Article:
When I first spotted She Art’s pinup-embellished sign, I was simultaneously intrigued and on guard. What should I expect from an art and vintage shop dedicated solely to the female figure? Objectification or feminism? Upon entering the welcoming Andersonville space, however, the vibes were definitely of the latter, accomplished through a wonderfully overwhelming diversity and eclecticism.
Each of the plethora of art objects in She Art represents or adorns the female body. “My partner and I have always collected female form,” says gallery owner Candy Johnson on the collection’s origins, “and I got a little carried away. So in order to help me focus, we decided to open up a store just dedicated to the female.” The first space opened in 2005 in Oak Park, and after two years and “the kids were grown and gone,” Johnson and her partner moved and reopened in the Andersonville neighborhood in March. “This is my neighborhood,” says Johnson. “I lived here from the 80s through the 90s.”
Near the entrance, I was enamored with a storybook-esque anthropomorphic portrait called “Deer Woman” by Chicago artist Jeffrey Dean. Displayed nearby are abstract figural handmade jewelry pieces by local metal artist Carmen Perez. On adjacent walls, more paintings from local artists flank vintage fashion illustrations. A popular seller, says Johnson, are the bright, whimsical reverse glass paintings by Elena Diadenko–my favorite of these was the somewhat silly but beautiful “I Love My Cat.” Meanwhile, in a glass case near the back of the store are stacks of 1940s arcade cards designed to tantalize in a pre-Playboy era.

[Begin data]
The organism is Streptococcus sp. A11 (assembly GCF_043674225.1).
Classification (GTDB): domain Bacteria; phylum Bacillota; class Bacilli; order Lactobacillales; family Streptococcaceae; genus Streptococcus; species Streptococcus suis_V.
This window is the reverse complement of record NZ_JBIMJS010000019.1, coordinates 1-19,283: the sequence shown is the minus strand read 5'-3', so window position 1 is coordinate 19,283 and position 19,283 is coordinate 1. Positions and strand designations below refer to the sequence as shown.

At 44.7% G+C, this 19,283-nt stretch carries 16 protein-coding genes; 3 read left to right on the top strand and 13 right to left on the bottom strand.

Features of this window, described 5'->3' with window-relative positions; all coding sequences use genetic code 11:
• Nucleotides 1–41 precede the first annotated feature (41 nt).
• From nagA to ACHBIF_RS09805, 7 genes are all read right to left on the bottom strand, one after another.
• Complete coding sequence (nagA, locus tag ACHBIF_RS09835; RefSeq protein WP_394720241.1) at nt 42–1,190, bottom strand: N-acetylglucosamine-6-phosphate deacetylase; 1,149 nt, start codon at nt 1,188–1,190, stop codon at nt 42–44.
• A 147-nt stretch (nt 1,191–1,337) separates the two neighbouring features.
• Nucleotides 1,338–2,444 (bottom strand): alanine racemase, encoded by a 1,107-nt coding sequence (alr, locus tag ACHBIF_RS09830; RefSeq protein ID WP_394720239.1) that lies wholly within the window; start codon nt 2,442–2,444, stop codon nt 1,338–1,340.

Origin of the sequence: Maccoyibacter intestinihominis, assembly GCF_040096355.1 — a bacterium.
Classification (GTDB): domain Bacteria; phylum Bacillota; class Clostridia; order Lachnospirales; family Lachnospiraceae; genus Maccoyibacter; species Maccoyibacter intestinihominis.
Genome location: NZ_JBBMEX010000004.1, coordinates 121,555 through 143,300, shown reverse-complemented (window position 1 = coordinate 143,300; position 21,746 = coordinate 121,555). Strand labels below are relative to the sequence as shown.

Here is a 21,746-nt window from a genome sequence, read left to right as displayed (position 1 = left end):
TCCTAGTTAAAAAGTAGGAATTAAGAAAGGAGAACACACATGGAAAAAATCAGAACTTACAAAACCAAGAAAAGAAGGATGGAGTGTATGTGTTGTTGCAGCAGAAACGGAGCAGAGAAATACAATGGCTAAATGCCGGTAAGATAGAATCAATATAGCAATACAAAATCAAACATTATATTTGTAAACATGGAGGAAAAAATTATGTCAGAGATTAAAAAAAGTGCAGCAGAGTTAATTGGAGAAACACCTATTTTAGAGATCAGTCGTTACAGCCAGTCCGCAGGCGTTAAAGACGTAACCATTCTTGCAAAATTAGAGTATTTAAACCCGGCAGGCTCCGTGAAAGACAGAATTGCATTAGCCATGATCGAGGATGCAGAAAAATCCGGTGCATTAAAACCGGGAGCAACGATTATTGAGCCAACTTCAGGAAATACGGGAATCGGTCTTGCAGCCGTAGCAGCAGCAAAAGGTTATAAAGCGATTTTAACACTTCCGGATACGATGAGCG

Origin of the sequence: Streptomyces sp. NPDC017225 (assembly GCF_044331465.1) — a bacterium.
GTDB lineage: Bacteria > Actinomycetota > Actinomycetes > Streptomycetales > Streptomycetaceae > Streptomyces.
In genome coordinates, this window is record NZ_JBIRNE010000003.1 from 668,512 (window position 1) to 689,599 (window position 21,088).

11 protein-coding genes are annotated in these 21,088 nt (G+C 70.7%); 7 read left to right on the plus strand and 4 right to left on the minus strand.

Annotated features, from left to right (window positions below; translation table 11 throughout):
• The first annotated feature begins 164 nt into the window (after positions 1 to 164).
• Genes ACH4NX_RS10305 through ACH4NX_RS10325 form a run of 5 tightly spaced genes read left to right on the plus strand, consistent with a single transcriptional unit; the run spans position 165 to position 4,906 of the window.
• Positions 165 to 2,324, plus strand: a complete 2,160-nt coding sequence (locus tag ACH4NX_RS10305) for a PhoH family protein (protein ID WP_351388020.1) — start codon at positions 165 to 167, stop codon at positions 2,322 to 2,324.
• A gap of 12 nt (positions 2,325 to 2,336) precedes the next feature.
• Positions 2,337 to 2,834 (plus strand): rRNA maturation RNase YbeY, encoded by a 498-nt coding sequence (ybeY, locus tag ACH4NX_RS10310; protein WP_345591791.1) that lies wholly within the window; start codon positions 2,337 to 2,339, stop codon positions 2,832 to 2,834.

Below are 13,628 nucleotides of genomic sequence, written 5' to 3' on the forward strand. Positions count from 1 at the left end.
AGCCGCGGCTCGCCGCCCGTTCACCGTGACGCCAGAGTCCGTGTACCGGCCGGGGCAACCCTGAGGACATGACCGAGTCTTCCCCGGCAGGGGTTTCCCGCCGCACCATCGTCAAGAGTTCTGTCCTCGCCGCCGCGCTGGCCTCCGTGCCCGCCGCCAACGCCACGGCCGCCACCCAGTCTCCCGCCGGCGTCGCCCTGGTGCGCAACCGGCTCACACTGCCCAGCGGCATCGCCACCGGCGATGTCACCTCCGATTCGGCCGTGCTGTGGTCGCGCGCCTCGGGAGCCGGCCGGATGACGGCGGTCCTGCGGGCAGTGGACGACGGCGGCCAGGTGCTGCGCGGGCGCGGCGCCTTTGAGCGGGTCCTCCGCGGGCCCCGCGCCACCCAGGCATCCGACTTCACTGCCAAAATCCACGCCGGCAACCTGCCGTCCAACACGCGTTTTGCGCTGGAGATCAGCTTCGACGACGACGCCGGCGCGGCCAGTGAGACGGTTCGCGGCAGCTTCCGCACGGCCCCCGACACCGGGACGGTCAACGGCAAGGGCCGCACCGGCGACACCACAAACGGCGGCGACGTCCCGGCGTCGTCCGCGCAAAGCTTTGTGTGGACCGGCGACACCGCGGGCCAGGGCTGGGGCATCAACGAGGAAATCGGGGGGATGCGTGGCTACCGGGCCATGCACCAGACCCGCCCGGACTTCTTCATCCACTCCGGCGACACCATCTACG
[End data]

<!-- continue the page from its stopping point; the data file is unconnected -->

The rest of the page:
“It’s an eclectic mix,” laughs Johnson, and accurately likens her collection to “a collage.” “I’m getting to know my customers here, which is a lot different from Oak Park,” she explains, “People here are a little bit more selective in what they’re looking for I think, and it’s a little bit higher end.”
Johnson searches five days a week for her vintage treasures and regularly encourages local emerging artists to place works on consignment. “I try to mix old with new to stimulate the eye,” says Johnson, and indeed, in every nook and cranny such juxtapositions tell silent but striking narratives. The most telltale is perhaps pair of framed World War II era Japanese advertisements featuring demure women in traditional-meets-modern attire. They hang beside Jo Minaxe’s black and white photograph of breasts tattooed with “Kismet,” and the red caption “I Will Seal My Own Fate.”
Thus the female form as a primary theme has proven far from limiting, and the collage-like collection at She Art reconfirms that femininity in art, through past, present, East, and West, can mean just about anything.
She Art is located at 1519 W. Foster Ave. For more information on the gallery and artist
consignment opportunities, visit SheArtChicago.com.